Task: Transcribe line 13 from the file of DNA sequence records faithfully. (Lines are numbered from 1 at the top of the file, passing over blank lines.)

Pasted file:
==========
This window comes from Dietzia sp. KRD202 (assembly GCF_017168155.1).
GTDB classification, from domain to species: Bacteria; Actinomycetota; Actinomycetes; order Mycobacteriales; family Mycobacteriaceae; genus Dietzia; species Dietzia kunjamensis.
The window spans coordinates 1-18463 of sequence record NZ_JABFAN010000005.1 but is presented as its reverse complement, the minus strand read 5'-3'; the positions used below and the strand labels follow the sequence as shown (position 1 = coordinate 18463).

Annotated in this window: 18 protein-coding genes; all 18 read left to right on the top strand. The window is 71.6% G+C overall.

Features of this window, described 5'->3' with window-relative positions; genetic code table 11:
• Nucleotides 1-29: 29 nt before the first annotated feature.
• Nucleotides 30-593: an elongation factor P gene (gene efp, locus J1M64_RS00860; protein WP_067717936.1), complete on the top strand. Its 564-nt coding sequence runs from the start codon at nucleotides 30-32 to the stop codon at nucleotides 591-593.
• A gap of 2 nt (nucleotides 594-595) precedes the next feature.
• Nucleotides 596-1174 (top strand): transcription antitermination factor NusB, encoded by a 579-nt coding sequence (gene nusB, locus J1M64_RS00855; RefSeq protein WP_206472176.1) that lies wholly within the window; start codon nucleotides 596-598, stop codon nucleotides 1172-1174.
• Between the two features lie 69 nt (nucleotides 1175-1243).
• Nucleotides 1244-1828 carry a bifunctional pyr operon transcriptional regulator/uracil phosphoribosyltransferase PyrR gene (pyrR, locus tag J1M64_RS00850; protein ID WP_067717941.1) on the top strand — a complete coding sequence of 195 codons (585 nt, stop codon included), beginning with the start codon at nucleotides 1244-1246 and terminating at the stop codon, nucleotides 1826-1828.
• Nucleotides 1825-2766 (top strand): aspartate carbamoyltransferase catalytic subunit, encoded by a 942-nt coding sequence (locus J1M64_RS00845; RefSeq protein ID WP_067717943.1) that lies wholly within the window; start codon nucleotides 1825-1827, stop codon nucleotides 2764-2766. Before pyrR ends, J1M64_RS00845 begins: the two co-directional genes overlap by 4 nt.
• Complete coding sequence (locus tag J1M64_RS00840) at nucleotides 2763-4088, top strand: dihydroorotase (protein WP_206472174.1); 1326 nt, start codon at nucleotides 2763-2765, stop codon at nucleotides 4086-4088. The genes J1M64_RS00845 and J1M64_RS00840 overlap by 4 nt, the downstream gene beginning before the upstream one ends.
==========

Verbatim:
• Complete coding sequence (locus tag J1M64_RS00840) at nucleotides 2763-4088, top strand: dihydroorotase (protein WP_206472174.1); 1326 nt, start codon at nucleotides 2763-2765, stop codon at nucleotides 4086-4088. The genes J1M64_RS00845 and J1M64_RS00840 overlap by 4 nt, the downstream gene beginning before the upstream one ends.